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COVID-19 changes the way Northeast Ohio charities, businesses give back this Thanksgiving

Instead of serving sit-down turkey dinners, those in need of Thanksgiving meals were greeted with to-go bags and drive-thru services.

CLEVELAND — The risk of the Coronavirus pandemic has changed the way Northeast Ohio charities and businesses are giving back this Thanksgiving.

Instead of serving sit-down dinners, those in need of Thanksgiving meals were greeted with to-go bags and drive-thru services.

St. Augustine Hunger Center delivers thousands of meals:

Every year, the St. Augustine Hunger Center provides Thanksgiving meals to those in need.

But as we all know, this is not an ordinary year – and because the majority of meals had to be picked up and dropped off – that meant the church needed a lot more volunteers.

It was something that Sister Corita Ambro was worried about, until she arrived at St. Augustine's on Thanksgiving morning and saw a long line of cars.

Credit: WKYC

“That line is all the people who are coming to deliver food for us and that's a blessing,” said Sister Corita Ambro, St. Augustine Hunger Center.

Gail Herwerden is one of those volunteers, picking up food to deliver.

“We're thankful that we have this opportunity to help people in need. It’s great to see Cleveland showing up big here today,” said Herwerden.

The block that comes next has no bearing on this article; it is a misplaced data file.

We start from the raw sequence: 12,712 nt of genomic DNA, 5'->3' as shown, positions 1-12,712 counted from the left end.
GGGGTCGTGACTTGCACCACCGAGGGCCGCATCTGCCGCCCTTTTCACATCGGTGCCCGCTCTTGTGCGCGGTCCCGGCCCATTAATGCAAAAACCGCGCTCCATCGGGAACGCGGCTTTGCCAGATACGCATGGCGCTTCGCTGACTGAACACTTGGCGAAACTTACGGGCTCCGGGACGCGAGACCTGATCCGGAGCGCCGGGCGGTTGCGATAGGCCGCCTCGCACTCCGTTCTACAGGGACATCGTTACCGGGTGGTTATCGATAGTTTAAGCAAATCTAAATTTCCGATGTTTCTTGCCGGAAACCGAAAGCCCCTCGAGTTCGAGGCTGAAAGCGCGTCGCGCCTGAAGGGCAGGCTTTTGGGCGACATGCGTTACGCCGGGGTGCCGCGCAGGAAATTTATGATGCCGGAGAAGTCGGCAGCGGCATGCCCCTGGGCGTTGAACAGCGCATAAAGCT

Sister Ambro says volunteers are following a safety protocol.

“They don’t go in the homes. They leave the food on the porch. I’m so grateful they’re willing to do it,” said Sister Ambro.

She expects St. Augustine will deliver more than 15,000 meals this Thanksgiving.

Gypsy Beans provides to-go meals:

Over on the West Side of Cleveland, Gypsy Beans is giving back through individually packaged to-go meals.

“They each have roasted turkey, green bean casserole, homemade stuffing, sweet rolls and pumpkin pie,” said Nicole Brichaek, Gypsy Beans owner.

Brichaek said she always wanted to provide Thanksgiving meals to those in need. She felt this was the year the community needed it the most.

“There are so many people out of work. And to show love to them through a meal was what we wanted to do,” said Brichaek.

Credit: WKYC

And we could certainly feel that love as a Cleveland man picked up his dinner. We asked him what he was looking forward too.

“A good wholesome meal with the one I love,” he said.

We also talked with a grandmother of seven, who was picking up some meals.

“I'm thankful that all my grandkids are healthy,” she said.

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